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Montessori for nursing homes

CMU master’s student to extend faculty member’s research to local facilities

Contact: Gary H. Piatek


​After Delainey Smyth saw her beloved great-grandmother thrive in a nursing home, she decided she would do her best to ensure that all patients with dementia have a similar experience.

Now, an education method many associate with early childhood learning is giving her that opportunity.

The first year speech-language pathology master's degree student is expanding on collaborative research that included Central Michigan University at a Grand Rapids, Michigan, long-term care community. The study applied Montessori methods tailored to nursing home patient care, including meaningful interactions and greater communication.

Results showed that, after a year, residents were significantly more positive and had more feelings of self-esteem and belonging. Staff job satisfaction rose, too.

"If you can help someone communicate, you can help their overall well-being," said Natalie Douglas, director of the division of speech-language pathology in The Herbert H. and Grace A. Dow College of Health Professions and Smyth's mentor.

Douglas and her CMU team of two speech-language pathology master's degree students presented their findings in July at an international Alzheimer's conference in Chicago.

"If you can help someone communicate, you can help their overall well-being," Natalie Douglas, director of the division of speech-language pathology.

Taking the next steps

Smyth plans a similar study this year at two Mount Pleasant-area nursing homes that will be the basis of her master's thesis.

Before Montessori introduction at the Grand Rapids facility, residents typically spent their days eating, watching television and doing irregularly scheduled group activities that were not based on anybody's particular interests or strengths, Douglas said.

The team's goals were to change the environment and practices to enable residents to be as independent as possible, make meaningful contributions to their community and to grow their self-esteem.

To achieve those goals, the teams helped rearrange the facility — creating spaces for more free movement and activity, making the environment visually organized, adding aspects of nature, and creating wayfinding cues and invitations for engagement. And they instituted Montessori for Aging and Dementia methods.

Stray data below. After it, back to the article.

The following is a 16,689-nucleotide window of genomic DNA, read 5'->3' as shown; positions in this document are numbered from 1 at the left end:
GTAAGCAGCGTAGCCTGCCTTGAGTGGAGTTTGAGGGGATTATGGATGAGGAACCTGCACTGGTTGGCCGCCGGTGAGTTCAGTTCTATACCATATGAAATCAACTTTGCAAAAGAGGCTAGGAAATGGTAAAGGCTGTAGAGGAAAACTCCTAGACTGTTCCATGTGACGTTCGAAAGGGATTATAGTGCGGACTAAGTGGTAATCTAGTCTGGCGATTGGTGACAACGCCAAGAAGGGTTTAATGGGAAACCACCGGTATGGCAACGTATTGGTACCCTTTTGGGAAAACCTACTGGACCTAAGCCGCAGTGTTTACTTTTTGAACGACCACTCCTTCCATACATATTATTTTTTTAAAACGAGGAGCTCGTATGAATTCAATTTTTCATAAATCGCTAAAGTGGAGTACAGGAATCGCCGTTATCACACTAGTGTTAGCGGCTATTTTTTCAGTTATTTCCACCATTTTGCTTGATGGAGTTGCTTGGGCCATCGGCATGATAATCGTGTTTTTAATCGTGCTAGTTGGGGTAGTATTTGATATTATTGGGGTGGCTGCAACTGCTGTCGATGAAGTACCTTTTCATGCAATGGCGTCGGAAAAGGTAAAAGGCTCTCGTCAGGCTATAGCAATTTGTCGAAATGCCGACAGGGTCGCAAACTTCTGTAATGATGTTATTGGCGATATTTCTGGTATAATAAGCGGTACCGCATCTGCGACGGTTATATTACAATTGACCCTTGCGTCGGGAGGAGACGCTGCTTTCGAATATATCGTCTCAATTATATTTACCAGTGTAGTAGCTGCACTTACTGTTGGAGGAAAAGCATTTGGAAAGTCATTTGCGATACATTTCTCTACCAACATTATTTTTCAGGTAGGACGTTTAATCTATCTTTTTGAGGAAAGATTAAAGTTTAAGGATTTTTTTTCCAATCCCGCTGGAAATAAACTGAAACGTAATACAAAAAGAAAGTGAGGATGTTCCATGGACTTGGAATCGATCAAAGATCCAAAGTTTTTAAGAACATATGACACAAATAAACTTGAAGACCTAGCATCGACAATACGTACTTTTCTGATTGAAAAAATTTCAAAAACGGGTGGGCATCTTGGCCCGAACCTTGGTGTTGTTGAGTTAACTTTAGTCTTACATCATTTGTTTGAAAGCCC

Those methods include enabling residents of mixed abilities to work together while encouraging them to do as much for themselves as possible. Residents are offered choices of activities that have meaning and purpose and are given uninterrupted blocks of activity time with specialized materials that they can freely choose. The staff also is trained in Montessori methods.

An experience of love and life

Learning from the Grand Rapids study and modifying some of those strategies, Smyth said she wants to add nursing home activities that residents normally would do in their own homes, such as cooking, gardening and laundry. Those tasks help the residents reconnect to their life experiences through all of their senses, she said.

Douglas said part of the cycle of dementia is that as people start to lose memory, they lose communication skills. As a result, they talk to fewer people and do fewer things, which leads to having fewer things to talk about.

When nursing home residents do familiar activities, Smyth explained, they are more joyful and freely talk to others about them. If you stop and listen to their stories and tailor care to each person's experience, they will thrive.

"When my great-grandmother entered the nursing home, her experience was one of love and life, rather than sadness and death. I understand that many people don't feel that way, and I'd like to change that," she said. "It's a challenging goal, but people in nursing homes are delightful if you just try to communicate with them."


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